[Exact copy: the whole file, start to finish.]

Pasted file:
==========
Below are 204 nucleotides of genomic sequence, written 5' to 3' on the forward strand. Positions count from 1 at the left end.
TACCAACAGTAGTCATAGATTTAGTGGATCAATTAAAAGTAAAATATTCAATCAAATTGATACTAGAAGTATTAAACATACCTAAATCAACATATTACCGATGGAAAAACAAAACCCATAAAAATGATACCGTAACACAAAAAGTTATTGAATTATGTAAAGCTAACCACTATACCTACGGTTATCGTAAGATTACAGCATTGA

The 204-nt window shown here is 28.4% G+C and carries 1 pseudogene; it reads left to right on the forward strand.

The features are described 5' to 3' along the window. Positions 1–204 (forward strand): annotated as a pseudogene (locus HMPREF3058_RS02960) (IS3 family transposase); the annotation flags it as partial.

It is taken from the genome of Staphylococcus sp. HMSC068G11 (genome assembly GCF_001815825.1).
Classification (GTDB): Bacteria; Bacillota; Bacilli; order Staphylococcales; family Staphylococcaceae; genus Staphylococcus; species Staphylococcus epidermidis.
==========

Below are 204 nucleotides of genomic sequence, written 5' to 3' on the forward strand. Positions count from 1 at the left end.
TACCAACAGTAGTCATAGATTTAGTGGATCAATTAAAAGTAAAATATTCAATCAAATTGATACTAGAAGTATTAAACATACCTAAATCAACATATTACCGATGGAAAAACAAAACCCATAAAAATGATACCGTAACACAAAAAGTTATTGAATTATGTAAAGCTAACCACTATACCTACGGTTATCGTAAGATTACAGCATTGA

The 204-nt window shown here is 28.4% G+C and carries 1 pseudogene; it reads left to right on the forward strand.

The features are described 5' to 3' along the window. Positions 1–204 (forward strand): annotated as a pseudogene (locus HMPREF3058_RS02960) (IS3 family transposase); the annotation flags it as partial.

It is taken from the genome of Staphylococcus sp. HMSC068G11 (genome assembly GCF_001815825.1).
Classification (GTDB): Bacteria; Bacillota; Bacilli; order Staphylococcales; family Staphylococcaceae; genus Staphylococcus; species Staphylococcus epidermidis.